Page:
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Money Management: Preparing for next year’s tax season

Now is the time of year when people begin to think about peace, generosity-and taxes?

While it may seem to be much too early to worry about filing your tax return, the end of the year is a great time to get your records in order and take other steps that will minimize the hassles when tax time does roll around. It’s also often your last chance to take advantage of deductions or other tax-saving opportunities for the year.

The Connecticut Society of CPAs provides this advice on getting a head start.

Get an update

There are some dramatic tax changes set to take place in 2013 if Congress does not act before the end of the year. In some cases, we may not know until very late which of these changes will occur. If you’re not sure what impact the tax uncertainty may have on your own taxes — or on your small business, if you own one — it’s a good idea to get informed about what’s on the horizon and what it may mean to you.

A CPA can fill you in on the details and provide insights on any steps you should take.

Set your records straight

No matter what tax laws may affect you, it’s always important to approach your tax return preparation with clear and complete records of your income and relevant expenses for the past year. That means getting your receipts and document out of the shoe boxes and organized.

Having comprehensive documentation can ensure that your return is accurate and that you are able to take all the deductions or credits for which you qualify. It can also make it easier for a CPA to offer tax planning advice that can help you minimize your taxes now and in the future. If you’re not sure what you’ll need, ask a CPA for details.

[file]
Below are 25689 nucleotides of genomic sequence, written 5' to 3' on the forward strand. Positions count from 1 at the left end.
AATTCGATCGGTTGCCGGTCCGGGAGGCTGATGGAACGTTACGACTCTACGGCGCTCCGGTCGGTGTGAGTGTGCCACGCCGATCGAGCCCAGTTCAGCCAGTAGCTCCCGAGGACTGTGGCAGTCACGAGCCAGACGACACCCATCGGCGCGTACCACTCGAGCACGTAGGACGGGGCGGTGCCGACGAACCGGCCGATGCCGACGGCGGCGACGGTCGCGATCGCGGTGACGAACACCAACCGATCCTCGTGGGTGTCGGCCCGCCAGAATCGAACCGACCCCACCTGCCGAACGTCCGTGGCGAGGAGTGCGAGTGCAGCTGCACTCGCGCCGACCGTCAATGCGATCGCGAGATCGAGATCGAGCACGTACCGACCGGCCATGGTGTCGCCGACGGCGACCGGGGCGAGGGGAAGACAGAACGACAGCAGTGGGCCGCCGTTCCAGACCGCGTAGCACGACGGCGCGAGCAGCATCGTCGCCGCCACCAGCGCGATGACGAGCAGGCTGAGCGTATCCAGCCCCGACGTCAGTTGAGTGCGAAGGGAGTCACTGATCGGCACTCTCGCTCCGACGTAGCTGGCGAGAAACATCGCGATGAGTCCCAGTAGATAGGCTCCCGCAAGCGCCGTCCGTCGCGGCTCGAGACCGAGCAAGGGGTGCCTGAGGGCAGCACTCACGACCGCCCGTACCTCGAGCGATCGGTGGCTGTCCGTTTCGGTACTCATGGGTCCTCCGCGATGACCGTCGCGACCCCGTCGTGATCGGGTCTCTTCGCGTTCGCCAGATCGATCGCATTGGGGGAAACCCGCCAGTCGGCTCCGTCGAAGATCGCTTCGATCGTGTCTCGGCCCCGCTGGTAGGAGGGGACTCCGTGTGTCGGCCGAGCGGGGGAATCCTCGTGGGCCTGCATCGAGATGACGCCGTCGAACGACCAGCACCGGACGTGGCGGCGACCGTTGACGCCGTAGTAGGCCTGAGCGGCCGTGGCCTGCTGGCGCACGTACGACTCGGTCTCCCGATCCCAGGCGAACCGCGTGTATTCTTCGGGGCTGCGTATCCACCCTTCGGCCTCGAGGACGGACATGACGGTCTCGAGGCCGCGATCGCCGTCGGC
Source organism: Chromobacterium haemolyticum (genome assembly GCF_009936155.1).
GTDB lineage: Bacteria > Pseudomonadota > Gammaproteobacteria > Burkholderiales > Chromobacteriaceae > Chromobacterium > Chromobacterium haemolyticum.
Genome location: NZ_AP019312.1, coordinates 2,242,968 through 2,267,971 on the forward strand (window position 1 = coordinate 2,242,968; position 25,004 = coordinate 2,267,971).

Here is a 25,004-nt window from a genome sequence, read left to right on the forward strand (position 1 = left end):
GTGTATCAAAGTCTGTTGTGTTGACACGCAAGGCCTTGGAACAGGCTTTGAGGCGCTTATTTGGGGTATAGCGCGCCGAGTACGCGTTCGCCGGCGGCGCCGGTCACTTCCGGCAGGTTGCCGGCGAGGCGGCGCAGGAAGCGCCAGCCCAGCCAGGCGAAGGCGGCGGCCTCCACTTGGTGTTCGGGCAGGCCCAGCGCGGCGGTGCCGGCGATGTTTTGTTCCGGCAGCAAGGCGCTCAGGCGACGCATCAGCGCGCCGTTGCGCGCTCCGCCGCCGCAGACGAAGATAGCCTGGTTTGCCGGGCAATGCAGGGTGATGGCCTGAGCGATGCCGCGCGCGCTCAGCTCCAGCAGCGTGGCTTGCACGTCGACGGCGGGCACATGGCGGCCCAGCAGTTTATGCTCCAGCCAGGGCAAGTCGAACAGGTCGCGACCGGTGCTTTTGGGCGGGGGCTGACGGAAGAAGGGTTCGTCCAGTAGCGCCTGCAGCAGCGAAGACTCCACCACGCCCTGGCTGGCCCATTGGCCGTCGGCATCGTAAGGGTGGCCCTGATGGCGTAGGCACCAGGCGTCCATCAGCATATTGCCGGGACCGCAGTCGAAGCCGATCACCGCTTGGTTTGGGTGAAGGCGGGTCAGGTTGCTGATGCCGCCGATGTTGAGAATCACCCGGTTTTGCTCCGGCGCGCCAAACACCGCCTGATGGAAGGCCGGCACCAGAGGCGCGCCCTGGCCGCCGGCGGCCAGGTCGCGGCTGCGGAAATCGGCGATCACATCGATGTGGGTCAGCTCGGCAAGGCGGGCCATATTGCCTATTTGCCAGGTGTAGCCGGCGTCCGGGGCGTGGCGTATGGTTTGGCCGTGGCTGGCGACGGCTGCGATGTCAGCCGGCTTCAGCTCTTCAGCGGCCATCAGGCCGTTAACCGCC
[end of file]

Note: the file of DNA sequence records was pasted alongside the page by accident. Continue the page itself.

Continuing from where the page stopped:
Safeguard your information

If you lose your financial records due to disaster or theft, would you be able to replace or reproduce them? If possible, try to keep electronic backup of all important documents, including past year tax returns and bank statements.

Also consider storing important documents in off-site storage, such as a bank safety deposit box.

Take those last-minute deductions

Have you contributed the maximum allowed annual amount to an individual retirement account? Although you might not qualify for a deduction on your tax return, you generally have until April 15, 2013, to add to your account pre-taxes. If you’ve been meaning to set up a tax-advantaged college savings plan, or add more to an existing plan, you often have until year-end to get a state tax deduction or credit for a contribution this year.

Additionally, you should act now to support your favorite charity-donating gives you the chance to do good, and get a deduction for this year’s return. A CPA can help you determine what deductions you are eligible for and explain what steps to take now to maximize your opportunities.

Simplify with social media

Once you’ve filed your return, how can you track what’s become of your tax refund? There’s an app for that. IRS2Go is an Internal Revenue Service smartphone application that lets taxpayers check on their status of their tax refund and obtain helpful tax information.

The Service recently added features that connect you to the IRS YouTube channel and the latest IRS news and enable you to access your tax records. Check into this and other free applications now that can help make tax time easier next year.


The Connecticut Society of Certified Public Accountants supplies this column. For more information, visit www.cscpa.org

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Connecticut Society of Certified Public Accountants

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